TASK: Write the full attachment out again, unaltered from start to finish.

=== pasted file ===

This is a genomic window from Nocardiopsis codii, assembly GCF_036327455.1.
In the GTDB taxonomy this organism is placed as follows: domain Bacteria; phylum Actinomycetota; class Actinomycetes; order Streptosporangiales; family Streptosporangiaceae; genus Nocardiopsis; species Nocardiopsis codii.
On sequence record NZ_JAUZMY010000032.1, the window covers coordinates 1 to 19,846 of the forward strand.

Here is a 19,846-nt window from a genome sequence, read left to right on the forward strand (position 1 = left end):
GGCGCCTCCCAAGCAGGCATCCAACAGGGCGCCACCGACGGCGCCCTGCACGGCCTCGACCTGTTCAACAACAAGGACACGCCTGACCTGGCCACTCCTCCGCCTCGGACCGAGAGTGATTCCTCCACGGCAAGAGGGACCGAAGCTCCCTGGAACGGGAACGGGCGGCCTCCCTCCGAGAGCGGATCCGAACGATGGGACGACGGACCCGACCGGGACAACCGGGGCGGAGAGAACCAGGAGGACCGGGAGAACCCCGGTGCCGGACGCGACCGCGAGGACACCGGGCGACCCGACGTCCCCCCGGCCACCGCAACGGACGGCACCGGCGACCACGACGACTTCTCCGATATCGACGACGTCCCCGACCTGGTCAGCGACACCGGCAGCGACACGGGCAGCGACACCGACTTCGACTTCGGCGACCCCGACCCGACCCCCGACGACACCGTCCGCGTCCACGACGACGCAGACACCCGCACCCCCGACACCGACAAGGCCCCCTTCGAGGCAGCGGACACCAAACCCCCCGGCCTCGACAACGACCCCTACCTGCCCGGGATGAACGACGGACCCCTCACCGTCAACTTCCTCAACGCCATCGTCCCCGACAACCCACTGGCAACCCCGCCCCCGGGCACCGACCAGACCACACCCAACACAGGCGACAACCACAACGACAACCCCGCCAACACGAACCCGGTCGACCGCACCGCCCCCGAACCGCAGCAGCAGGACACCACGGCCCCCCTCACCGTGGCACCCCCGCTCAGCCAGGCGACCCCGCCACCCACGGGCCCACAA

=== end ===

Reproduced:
This is a genomic window from Nocardiopsis codii, assembly GCF_036327455.1.
In the GTDB taxonomy this organism is placed as follows: domain Bacteria; phylum Actinomycetota; class Actinomycetes; order Streptosporangiales; family Streptosporangiaceae; genus Nocardiopsis; species Nocardiopsis codii.
On sequence record NZ_JAUZMY010000032.1, the window covers coordinates 1 to 19,846 of the forward strand.

Here is a 19,846-nt window from a genome sequence, read left to right on the forward strand (position 1 = left end):
GGCGCCTCCCAAGCAGGCATCCAACAGGGCGCCACCGACGGCGCCCTGCACGGCCTCGACCTGTTCAACAACAAGGACACGCCTGACCTGGCCACTCCTCCGCCTCGGACCGAGAGTGATTCCTCCACGGCAAGAGGGACCGAAGCTCCCTGGAACGGGAACGGGCGGCCTCCCTCCGAGAGCGGATCCGAACGATGGGACGACGGACCCGACCGGGACAACCGGGGCGGAGAGAACCAGGAGGACCGGGAGAACCCCGGTGCCGGACGCGACCGCGAGGACACCGGGCGACCCGACGTCCCCCCGGCCACCGCAACGGACGGCACCGGCGACCACGACGACTTCTCCGATATCGACGACGTCCCCGACCTGGTCAGCGACACCGGCAGCGACACGGGCAGCGACACCGACTTCGACTTCGGCGACCCCGACCCGACCCCCGACGACACCGTCCGCGTCCACGACGACGCAGACACCCGCACCCCCGACACCGACAAGGCCCCCTTCGAGGCAGCGGACACCAAACCCCCCGGCCTCGACAACGACCCCTACCTGCCCGGGATGAACGACGGACCCCTCACCGTCAACTTCCTCAACGCCATCGTCCCCGACAACCCACTGGCAACCCCGCCCCCGGGCACCGACCAGACCACACCCAACACAGGCGACAACCACAACGACAACCCCGCCAACACGAACCCGGTCGACCGCACCGCCCCCGAACCGCAGCAGCAGGACACCACGGCCCCCCTCACCGTGGCACCCCCGCTCAGCCAGGCGACCCCGCCACCCACGGGCCCACAA